Running shell scripts from Windows Andrew Mallett | September 2017

If you use both Linux and Windows systems, you may be interested in running scripts on the server without having to manually ssh all the time. Previously I have looked at remotely booting a server using Wake-on-LAN and remote server shutdown. This article covers running scripts using Windows batch files.

Running shell scripts from Windows

In the above illustration a number of batch files have been added as Start menu shortcuts, to perform various functions on a remote FreeBSD Unix server. These batch files use a third-party utility called Plink (PuTTY-link) which harnesses the power of ssh without needing to log in and run scripts manually. Plink was developed by the same team who created the awesome PuTTY client and can be downloaded, together with other useful utilities from Simon Tatham's website.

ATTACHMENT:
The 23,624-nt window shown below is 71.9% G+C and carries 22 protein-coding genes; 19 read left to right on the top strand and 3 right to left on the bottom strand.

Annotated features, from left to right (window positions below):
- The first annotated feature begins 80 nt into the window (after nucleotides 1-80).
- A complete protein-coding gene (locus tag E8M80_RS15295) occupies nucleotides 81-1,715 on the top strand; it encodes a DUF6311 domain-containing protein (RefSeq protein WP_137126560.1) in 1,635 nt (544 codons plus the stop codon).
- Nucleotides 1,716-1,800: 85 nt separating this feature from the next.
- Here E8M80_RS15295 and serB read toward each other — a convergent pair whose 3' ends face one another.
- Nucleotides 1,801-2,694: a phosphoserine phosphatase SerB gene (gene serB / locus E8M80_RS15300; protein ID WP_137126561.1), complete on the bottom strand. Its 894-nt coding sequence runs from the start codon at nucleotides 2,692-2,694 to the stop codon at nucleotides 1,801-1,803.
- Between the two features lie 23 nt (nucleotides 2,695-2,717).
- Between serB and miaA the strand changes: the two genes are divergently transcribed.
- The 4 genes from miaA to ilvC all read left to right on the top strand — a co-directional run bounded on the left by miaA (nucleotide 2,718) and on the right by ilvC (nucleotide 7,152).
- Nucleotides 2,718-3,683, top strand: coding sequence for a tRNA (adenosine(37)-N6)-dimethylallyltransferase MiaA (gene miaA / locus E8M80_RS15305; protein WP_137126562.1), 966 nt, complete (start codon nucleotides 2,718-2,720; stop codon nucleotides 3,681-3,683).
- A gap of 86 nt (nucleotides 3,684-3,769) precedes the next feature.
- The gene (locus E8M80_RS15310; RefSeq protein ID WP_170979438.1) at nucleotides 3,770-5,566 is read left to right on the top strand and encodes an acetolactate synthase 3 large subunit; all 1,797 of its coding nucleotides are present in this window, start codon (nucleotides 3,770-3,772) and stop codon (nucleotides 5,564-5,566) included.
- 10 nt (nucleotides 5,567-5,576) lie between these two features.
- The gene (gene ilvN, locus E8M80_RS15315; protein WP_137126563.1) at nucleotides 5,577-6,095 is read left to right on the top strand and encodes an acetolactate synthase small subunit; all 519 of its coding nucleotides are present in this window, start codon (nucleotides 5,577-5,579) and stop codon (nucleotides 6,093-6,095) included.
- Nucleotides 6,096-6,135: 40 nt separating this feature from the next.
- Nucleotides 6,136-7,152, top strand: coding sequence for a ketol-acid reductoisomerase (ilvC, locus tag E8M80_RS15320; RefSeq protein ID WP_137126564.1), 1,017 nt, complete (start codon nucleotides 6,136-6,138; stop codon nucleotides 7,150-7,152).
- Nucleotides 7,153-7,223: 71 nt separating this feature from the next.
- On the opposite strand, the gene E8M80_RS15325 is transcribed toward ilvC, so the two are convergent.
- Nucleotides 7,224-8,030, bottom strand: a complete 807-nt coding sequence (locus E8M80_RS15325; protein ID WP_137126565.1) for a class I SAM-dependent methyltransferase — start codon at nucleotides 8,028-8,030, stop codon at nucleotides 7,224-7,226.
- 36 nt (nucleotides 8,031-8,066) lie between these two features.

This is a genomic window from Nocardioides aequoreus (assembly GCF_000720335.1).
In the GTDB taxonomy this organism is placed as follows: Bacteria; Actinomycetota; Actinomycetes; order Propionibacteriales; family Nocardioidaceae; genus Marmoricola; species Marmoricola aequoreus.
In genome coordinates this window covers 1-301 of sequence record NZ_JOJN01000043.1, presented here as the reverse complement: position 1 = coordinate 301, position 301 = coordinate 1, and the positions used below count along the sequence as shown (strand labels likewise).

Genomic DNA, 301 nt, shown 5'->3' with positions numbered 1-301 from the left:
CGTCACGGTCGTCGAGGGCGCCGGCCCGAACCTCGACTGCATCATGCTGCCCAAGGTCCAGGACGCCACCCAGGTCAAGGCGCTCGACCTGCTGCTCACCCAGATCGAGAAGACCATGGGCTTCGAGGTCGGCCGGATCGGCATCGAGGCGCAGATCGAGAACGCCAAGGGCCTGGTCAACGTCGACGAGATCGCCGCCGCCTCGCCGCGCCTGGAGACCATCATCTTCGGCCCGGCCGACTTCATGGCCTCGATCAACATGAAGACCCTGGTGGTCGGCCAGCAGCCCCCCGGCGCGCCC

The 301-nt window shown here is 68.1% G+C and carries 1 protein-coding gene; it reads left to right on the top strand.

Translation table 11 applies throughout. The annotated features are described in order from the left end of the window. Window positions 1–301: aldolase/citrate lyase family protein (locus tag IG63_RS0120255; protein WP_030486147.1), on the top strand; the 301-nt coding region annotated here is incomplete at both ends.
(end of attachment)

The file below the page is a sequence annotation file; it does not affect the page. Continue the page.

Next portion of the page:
Each function requires a pair of files: a batch file and a text file, plus the plink.exe Windows executable. Firstly the batch file invokes plink to perform the ssh log-in, which in turn runs the command(s) in the text file on the remote server. Here's an example..

The batch file, gothwrite.bat:

f:\progs\plink -ssh andym@goth -pw mypassword -m f:\progs\gothwrite.txt

The text file, gothwrite.txt:

sudo /sc/writesomething.sh

To keep things simple I use the same name for the batch and text files and they all live together in the \progs directory which is in the system path on my Windows box.

The writesomething.sh sitting on the remote server has been designed to perform some function and has been tested on the server before running it remotely. Depending on server permissions, the script may also need sudo to work properly.

The full set of plink command switches can be seen by simply typing plink in a command prompt window or going to the Plink command options page.